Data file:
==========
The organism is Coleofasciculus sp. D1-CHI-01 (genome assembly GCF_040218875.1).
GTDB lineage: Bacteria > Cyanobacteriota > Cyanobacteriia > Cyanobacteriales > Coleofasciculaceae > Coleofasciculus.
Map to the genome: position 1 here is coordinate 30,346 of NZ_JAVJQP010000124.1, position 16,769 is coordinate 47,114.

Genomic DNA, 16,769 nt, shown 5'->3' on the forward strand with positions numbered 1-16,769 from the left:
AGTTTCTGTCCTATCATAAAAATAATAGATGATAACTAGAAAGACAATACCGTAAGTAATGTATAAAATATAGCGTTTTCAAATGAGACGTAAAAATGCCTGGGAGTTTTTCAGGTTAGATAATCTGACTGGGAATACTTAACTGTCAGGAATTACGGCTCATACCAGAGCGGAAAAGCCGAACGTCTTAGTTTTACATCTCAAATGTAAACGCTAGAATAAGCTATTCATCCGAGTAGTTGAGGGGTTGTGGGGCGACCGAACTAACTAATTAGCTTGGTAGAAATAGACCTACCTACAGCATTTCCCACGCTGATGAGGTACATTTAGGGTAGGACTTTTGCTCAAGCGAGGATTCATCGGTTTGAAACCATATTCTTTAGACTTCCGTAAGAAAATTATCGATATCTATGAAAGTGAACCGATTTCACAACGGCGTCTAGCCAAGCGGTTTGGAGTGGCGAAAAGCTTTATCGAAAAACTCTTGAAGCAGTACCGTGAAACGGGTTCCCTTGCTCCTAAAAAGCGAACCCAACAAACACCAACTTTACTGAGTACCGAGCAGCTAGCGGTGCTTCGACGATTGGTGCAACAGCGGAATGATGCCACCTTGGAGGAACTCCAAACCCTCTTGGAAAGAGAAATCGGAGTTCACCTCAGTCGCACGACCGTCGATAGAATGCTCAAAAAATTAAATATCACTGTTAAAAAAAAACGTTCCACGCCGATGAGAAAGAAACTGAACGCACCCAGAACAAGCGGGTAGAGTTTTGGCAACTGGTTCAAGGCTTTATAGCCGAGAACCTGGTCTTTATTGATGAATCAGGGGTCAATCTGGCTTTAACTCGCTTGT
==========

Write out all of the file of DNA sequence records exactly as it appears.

The organism is Coleofasciculus sp. D1-CHI-01 (genome assembly GCF_040218875.1).
GTDB lineage: Bacteria > Cyanobacteriota > Cyanobacteriia > Cyanobacteriales > Coleofasciculaceae > Coleofasciculus.
Map to the genome: position 1 here is coordinate 30,346 of NZ_JAVJQP010000124.1, position 16,769 is coordinate 47,114.

Genomic DNA, 16,769 nt, shown 5'->3' on the forward strand with positions numbered 1-16,769 from the left:
AGTTTCTGTCCTATCATAAAAATAATAGATGATAACTAGAAAGACAATACCGTAAGTAATGTATAAAATATAGCGTTTTCAAATGAGACGTAAAAATGCCTGGGAGTTTTTCAGGTTAGATAATCTGACTGGGAATACTTAACTGTCAGGAATTACGGCTCATACCAGAGCGGAAAAGCCGAACGTCTTAGTTTTACATCTCAAATGTAAACGCTAGAATAAGCTATTCATCCGAGTAGTTGAGGGGTTGTGGGGCGACCGAACTAACTAATTAGCTTGGTAGAAATAGACCTACCTACAGCATTTCCCACGCTGATGAGGTACATTTAGGGTAGGACTTTTGCTCAAGCGAGGATTCATCGGTTTGAAACCATATTCTTTAGACTTCCGTAAGAAAATTATCGATATCTATGAAAGTGAACCGATTTCACAACGGCGTCTAGCCAAGCGGTTTGGAGTGGCGAAAAGCTTTATCGAAAAACTCTTGAAGCAGTACCGTGAAACGGGTTCCCTTGCTCCTAAAAAGCGAACCCAACAAACACCAACTTTACTGAGTACCGAGCAGCTAGCGGTGCTTCGACGATTGGTGCAACAGCGGAATGATGCCACCTTGGAGGAACTCCAAACCCTCTTGGAAAGAGAAATCGGAGTTCACCTCAGTCGCACGACCGTCGATAGAATGCTCAAAAAATTAAATATCACTGTTAAAAAAAAACGTTCCACGCCGATGAGAAAGAAACTGAACGCACCCAGAACAAGCGGGTAGAGTTTTGGCAACTGGTTCAAGGCTTTATAGCCGAGAACCTGGTCTTTATTGATGAATCAGGGGTCAATCTGGCTTTAACTCGCTTGT